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Relinquishing partisanship

Observer Viewpoint | Thursday, November 11, 2004

The early hours of Nov. 3 found me shocked and disappointed as my hopes for a new president steadily slipped away. John Kerry might not have been a perfect candidate, but I believe that he would have been a capable leader who would have made great strides in uniting a divided nation. After getting over the initial surprise that the American people had really opted for four more years of “Dubya,” I realized that plenty of good came out of this election.

First and foremost, last Tuesday saw the highest percentage of voter turnout since the 1968 election. Of particular interest was the fact that some 20.9 million Americans under the age of thirty voted. This marks an increase of 4.6 million from the 2000 election – I’m sure this can be largely attributed to P. Diddy’s inspiring “Vote or Die” campaign. In short, Democrats and Republicans alike emphasized the importance of getting out and voting, and the country responded.

Another positive element of this campaign came as a result of last month’s debates. Both candidates were effective in using the debates to energize their bases. More importantly, Sen. John Kerry and President George W. Bush used the forum to help bring several key issues to the forefront of voters’ consciousness. Obviously, the war on terrorism, Bush’s war in Iraq, abortion, gay rights and the economy dominated the debates. However, the contests also caused people to think about taxes, health care and Supreme Court nominations. Regardless of which candidate was more effective in the debates, they both succeeded in bringing these topics into our national discussion.

If you are anything like me, you are not thrilled with the idea of Bush in office for four more years. Still it is important to support the president and the United States. I have heard many people claim that they are going to leave the country until the 2008 election. Do not go packing your bags quite yet. It is time to stop complaining and begin trying to make a difference in America. Do not let the issues that you felt so passionately about prior to last Tuesday go to rest until the next election cycle.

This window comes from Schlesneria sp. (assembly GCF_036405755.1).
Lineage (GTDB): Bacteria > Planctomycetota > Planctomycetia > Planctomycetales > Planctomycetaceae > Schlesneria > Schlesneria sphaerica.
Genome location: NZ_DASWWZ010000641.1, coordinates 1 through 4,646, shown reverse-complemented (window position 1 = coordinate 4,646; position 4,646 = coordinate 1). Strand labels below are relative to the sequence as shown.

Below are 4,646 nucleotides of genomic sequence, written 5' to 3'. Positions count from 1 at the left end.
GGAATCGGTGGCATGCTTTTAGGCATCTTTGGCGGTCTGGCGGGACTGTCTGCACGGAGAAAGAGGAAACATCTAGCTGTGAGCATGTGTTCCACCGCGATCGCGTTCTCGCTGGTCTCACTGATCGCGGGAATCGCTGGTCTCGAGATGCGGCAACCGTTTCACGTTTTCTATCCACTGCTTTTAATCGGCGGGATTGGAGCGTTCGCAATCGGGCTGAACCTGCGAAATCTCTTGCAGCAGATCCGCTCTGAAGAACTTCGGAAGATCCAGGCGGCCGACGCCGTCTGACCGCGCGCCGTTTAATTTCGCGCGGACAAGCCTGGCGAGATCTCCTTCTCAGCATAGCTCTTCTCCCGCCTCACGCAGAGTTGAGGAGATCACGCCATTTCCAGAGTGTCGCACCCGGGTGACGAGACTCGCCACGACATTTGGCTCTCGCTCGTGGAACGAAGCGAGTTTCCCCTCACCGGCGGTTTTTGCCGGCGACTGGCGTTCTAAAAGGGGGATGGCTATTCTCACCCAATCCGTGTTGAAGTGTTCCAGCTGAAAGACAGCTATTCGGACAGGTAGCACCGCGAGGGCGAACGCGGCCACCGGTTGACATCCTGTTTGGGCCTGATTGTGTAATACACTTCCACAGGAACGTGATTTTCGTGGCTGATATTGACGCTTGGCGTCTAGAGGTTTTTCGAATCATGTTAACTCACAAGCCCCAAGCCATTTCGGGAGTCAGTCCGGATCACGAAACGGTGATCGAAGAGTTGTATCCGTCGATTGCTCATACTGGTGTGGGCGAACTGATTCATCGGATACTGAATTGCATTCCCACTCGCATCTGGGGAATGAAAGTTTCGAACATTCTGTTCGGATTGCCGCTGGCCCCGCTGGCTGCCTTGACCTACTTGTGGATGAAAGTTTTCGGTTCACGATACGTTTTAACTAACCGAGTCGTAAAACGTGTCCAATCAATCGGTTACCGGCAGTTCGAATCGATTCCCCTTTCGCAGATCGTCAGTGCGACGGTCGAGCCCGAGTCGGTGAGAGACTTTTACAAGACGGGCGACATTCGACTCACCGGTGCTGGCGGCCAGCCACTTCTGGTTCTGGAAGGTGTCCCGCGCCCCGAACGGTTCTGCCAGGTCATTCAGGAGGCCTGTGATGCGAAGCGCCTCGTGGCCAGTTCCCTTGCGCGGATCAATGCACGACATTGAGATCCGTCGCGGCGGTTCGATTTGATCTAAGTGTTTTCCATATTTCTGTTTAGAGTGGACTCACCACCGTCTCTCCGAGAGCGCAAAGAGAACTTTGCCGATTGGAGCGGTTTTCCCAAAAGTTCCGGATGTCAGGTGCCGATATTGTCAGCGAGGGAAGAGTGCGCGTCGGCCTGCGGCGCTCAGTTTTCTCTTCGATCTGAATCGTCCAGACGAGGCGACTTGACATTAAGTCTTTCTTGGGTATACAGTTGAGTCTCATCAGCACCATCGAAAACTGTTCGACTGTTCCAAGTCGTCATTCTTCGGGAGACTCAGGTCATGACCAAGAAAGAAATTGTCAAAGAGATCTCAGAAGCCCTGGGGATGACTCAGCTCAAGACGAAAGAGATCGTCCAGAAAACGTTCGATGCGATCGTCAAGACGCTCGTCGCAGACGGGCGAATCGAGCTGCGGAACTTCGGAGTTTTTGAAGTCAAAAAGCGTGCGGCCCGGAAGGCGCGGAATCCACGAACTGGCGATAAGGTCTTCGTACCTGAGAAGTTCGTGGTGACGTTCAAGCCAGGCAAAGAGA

This is not a time for partisanship. This is a time for people in Red States and Blue States to band together and try to repair some of the deep divisions in our country. For Democrats, that does not mean that you should go invest in a NASCAR bumper sticker to put on your car. Instead, start with something simple. Whether or not you agree with the war in Iraq, it is important to support the troops. Rather than complaining about the war and its causes, stand behind the brave men and women who are overseas defending our rights.

Similarly, this is not a time for Republicans to tout “political capital” or gloat about a supposed mandate. Instead, it is a time to reach out to Democrats and look for some common ground. For the president, a good start would be to heed the words of his opponent, Kerry. In his concession speech he reminded the country, “But in an American election, there are no losers, because whether or not our candidates are successful, the next morning we all wake up as Americans. That is the greatest privilege and the most remarkable good fortune that can come to us on Earth. With that gift also comes obligation. We are required now to work together for the good of our country.”

Molly Acker is a junior communications and humanistic studies double major at Saint Mary’s. Her column appears every other Thursday. Contact her at acke6798@saintmarys.edu

The views expressed in this column are those of the author and not necessarily those of The Observer.